Thursday, November 5, 2015

What Wood is That? A Book Review

Today's blog post was contributed by our very own Mollie Ann, from RoughMagicCreations. Mollie is our resident book reviewer and  member of the Jetteam. Mollie is quite busy with all of her shops on Etsy. She and her husband Joe operate these unique and creative shops. RoughMagicals and RoughMagicHolidays and MirandaMercantile. And if that's not enough, Joe has two shops of his own on Etsy, ProsperosBookshelf and FeedbackTheatrebooks. A busy couple are these two!!


Here is Mollie's latest review on a great book.
On the premise that jewelry designers, and other artisans as well, are people who are usually interested in other art forms, for today's review I've chosen WHAT WOOD IS THAT? Subtitled "A Manual of Wood Identification,"  This 160 page book by Herbert L. Edlin is a delight for woodworkers, craftsmen, furniture restorers and DIY carpenters of every variety imaginable.

This is a terrific reference for everyone interested in discovering what kind of wood they are looking at. With its authentic wood chips and the detailed descriptions, I call this a treasure for anyone interested in learning about and/or working with wood.

The first section of this book comprises a multi-page foldout panel with samples of 40 different woods ranging literally "from A to Z" -- Afrormosia to Zebrawood. The second section is an interesting and informative guidebook to wood identification, with 79 black and white photos and illustrative drawings.
Following a brief Introduction, Part I "The Wood from the Trees," presents a concise history of mankind's uses in two chapters: "Man Masters Timber" and "From Forest to Fireside." Part II, of special interest to artisans, concerns "Wood Identification," provides clues to a wood's identity in formation and structure, and explores 14 "Keys for Naming Timbers."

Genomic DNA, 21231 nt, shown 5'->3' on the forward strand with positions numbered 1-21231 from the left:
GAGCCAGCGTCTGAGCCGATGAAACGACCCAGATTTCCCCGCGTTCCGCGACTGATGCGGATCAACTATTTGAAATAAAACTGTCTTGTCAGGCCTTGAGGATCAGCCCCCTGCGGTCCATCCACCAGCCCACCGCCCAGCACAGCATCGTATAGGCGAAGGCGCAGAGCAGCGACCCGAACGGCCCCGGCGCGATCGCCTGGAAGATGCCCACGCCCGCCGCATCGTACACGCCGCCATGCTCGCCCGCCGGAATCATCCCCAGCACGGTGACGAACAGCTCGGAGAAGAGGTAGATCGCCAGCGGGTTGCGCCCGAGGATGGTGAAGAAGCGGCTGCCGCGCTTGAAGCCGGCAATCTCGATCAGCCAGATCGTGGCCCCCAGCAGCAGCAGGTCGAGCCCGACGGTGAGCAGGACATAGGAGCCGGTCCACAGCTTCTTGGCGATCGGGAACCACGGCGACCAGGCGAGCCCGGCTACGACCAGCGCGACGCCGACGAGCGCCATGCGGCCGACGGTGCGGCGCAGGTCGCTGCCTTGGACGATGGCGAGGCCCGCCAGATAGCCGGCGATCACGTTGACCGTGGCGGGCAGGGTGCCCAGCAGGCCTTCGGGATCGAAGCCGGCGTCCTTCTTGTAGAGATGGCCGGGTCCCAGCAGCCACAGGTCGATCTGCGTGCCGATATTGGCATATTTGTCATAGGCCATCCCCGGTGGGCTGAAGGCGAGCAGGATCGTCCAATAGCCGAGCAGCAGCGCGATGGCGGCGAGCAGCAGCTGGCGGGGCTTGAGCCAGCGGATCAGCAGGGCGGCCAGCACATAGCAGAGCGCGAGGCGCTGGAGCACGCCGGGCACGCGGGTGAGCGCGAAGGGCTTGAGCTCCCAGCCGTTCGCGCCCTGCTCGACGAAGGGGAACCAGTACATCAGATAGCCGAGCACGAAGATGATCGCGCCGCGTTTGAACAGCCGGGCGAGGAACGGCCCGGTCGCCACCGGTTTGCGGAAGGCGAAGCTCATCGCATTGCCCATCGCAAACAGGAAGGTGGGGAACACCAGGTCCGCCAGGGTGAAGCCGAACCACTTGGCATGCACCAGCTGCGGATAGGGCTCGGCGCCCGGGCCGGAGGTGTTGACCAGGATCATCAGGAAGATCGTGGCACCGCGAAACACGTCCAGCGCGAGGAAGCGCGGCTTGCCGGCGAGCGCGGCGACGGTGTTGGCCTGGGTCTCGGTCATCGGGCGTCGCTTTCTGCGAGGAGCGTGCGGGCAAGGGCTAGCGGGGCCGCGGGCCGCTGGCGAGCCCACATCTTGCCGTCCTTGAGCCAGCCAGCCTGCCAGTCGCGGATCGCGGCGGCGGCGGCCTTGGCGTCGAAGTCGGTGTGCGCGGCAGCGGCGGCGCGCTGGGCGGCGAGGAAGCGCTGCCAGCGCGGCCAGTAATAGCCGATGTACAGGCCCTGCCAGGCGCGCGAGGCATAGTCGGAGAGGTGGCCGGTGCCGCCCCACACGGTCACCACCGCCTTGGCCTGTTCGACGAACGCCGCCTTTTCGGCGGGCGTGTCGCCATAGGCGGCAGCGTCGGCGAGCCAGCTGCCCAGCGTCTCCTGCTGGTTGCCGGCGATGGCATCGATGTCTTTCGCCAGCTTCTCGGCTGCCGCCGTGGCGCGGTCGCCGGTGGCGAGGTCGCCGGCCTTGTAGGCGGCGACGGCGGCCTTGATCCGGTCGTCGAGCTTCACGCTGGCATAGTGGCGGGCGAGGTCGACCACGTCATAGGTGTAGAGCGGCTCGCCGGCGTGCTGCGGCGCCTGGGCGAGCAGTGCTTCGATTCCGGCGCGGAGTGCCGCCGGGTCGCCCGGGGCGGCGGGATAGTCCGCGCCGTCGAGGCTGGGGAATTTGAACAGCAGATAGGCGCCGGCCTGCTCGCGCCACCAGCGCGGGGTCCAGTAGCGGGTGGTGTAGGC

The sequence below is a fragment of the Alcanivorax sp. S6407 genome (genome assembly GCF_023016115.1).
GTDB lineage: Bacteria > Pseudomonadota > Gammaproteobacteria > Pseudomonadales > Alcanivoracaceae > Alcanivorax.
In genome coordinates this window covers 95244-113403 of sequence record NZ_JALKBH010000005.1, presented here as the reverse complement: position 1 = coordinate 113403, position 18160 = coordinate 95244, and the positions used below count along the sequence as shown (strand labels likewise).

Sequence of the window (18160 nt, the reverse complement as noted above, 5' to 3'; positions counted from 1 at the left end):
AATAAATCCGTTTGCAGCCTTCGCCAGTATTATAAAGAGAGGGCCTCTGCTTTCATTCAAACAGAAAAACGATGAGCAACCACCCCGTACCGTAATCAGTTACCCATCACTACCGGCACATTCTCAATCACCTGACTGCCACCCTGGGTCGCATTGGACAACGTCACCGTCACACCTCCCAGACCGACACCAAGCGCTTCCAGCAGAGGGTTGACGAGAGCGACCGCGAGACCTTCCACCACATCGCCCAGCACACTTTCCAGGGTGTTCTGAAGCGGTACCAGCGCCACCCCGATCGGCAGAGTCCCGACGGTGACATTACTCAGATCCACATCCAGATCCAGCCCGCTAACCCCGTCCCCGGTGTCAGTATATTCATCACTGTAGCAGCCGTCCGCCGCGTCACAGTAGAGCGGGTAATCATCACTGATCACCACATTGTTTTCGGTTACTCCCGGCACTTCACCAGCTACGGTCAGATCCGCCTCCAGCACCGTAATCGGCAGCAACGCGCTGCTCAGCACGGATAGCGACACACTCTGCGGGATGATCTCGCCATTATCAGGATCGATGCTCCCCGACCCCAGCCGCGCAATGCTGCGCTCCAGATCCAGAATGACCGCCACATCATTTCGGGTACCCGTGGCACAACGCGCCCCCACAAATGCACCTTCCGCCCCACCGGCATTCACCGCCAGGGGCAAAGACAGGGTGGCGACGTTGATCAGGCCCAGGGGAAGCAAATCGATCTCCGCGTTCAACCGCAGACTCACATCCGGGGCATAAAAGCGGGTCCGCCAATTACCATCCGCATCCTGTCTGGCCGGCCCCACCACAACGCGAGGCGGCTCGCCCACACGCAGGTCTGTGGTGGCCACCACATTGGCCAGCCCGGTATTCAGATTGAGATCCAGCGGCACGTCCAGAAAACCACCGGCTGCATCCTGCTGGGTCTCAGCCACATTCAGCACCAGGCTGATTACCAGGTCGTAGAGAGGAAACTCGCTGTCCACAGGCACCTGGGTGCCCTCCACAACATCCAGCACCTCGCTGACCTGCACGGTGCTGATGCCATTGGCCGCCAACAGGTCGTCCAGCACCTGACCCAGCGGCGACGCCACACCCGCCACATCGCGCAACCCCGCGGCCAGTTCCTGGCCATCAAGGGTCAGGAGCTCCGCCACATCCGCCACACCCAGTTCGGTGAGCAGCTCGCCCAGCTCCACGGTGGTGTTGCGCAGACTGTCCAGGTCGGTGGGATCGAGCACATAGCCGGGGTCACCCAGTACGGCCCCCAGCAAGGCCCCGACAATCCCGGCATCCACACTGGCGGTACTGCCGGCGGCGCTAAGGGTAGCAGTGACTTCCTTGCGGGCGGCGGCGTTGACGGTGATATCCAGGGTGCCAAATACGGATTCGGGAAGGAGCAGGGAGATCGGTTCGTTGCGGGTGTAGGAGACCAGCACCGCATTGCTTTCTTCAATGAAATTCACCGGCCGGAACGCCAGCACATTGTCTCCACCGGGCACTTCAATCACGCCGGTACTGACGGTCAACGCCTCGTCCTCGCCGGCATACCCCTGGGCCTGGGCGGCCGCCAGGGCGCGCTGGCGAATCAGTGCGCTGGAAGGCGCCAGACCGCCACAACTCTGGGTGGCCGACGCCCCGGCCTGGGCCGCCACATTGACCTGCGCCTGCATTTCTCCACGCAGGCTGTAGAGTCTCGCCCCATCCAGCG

In some ways, these keys are not so very different from the criteria used in identifying gemstones: general and secondary colors, grain, hardness, weight and country of origin.
Other identifiers include rings, pores, rays, smell, bark and leaf shape.The properties of the 40 varieties of wood included in the actual samples are presented in outline form, along with well written text.

While this book is intended for beginners, the author does not "talk down" to his readers, a refreshing approach often missing in other guides for novice craftsmen and artists.

First published in 1969 in Great Britain, my copy of WHAT WOOD IS THAT? is a handsome brown hardcover manual with an attractive dust jacket. With various dust jacket designs, it is available online from several sellers, including Amazon and Barnes and Noble. 
I also found a copy listed on Etsy:


Unknown said...

LOVE this book review! What a great find - thanks for sharing!!

jemsbyjb said...

Thanks Mollie. I enjoyed reading this. Cool book.

SendingLoveGallery said...

very cool info, thanks Mollie!

Beadsme said...

Very interesting. Thanks Mollie.

LoveStoneArts said...

Love it!! Wish I had it in my little collection of reference guides.